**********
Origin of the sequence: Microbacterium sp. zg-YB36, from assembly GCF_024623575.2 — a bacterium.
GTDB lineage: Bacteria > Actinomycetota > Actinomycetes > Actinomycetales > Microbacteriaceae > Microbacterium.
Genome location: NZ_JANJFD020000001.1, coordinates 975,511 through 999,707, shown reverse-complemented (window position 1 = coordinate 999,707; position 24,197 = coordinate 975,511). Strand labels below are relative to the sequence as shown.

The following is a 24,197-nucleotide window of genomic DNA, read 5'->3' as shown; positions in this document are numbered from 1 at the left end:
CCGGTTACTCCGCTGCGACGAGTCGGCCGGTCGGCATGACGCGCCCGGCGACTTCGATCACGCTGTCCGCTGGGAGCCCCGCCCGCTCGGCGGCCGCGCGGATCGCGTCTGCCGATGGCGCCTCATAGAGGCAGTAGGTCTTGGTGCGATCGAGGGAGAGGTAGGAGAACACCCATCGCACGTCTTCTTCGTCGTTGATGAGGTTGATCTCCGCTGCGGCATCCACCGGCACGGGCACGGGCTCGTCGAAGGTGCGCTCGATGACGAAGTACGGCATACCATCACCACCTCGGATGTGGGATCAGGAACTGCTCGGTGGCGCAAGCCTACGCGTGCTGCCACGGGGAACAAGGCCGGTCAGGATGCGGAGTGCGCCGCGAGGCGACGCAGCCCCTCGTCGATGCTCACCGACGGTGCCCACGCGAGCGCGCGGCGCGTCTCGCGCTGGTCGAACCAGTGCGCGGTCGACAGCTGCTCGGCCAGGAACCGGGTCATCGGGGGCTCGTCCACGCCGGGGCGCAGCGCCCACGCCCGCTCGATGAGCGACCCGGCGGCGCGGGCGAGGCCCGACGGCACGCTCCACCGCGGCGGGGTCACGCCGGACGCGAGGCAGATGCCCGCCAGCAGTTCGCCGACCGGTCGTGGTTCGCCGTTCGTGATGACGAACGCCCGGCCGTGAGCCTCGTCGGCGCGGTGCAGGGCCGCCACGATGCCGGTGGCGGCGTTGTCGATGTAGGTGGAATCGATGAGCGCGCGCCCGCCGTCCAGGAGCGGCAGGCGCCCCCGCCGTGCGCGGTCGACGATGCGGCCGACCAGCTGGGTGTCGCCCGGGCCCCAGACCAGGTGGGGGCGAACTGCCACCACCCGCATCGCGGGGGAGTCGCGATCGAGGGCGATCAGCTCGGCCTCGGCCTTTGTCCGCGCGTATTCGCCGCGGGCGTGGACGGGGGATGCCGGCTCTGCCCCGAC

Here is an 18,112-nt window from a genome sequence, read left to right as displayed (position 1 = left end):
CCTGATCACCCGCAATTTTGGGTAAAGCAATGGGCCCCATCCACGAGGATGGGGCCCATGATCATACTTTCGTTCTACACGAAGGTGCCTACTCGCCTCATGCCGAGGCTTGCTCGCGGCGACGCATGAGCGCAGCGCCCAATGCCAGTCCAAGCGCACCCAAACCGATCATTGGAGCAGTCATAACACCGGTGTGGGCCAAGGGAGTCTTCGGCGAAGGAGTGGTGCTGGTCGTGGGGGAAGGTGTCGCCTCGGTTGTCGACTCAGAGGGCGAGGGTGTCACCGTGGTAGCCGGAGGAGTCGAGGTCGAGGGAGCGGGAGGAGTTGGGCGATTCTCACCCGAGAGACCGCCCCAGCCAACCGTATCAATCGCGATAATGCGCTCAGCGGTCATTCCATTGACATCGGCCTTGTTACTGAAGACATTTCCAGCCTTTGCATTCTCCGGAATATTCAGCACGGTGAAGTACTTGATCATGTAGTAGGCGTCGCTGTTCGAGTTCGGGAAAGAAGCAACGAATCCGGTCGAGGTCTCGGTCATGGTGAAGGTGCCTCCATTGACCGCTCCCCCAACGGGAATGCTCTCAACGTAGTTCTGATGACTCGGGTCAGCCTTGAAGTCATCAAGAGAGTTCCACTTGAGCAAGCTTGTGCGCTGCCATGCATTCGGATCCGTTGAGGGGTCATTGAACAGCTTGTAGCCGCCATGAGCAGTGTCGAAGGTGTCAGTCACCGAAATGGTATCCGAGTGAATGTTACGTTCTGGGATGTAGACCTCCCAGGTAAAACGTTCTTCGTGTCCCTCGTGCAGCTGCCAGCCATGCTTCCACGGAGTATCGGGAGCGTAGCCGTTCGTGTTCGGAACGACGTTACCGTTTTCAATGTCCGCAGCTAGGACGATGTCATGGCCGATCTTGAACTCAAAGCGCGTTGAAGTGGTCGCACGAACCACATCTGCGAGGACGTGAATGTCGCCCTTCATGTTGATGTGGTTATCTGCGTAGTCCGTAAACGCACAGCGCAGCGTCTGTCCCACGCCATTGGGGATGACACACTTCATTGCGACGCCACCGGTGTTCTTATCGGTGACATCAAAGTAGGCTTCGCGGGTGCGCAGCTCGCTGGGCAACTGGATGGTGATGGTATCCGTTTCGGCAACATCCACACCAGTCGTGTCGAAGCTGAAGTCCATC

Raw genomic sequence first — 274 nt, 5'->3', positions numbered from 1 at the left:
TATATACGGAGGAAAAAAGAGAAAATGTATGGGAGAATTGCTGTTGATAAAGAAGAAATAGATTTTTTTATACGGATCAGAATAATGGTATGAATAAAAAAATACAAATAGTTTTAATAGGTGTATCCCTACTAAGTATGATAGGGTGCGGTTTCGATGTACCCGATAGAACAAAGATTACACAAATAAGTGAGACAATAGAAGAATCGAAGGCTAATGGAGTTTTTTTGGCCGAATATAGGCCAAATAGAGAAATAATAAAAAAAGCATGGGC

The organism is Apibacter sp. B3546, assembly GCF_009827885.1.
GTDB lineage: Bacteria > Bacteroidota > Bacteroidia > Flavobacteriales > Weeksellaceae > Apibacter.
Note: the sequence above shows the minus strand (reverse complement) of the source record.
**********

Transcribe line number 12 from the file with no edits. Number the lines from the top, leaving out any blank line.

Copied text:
Note: the sequence above shows the minus strand (reverse complement) of the source record.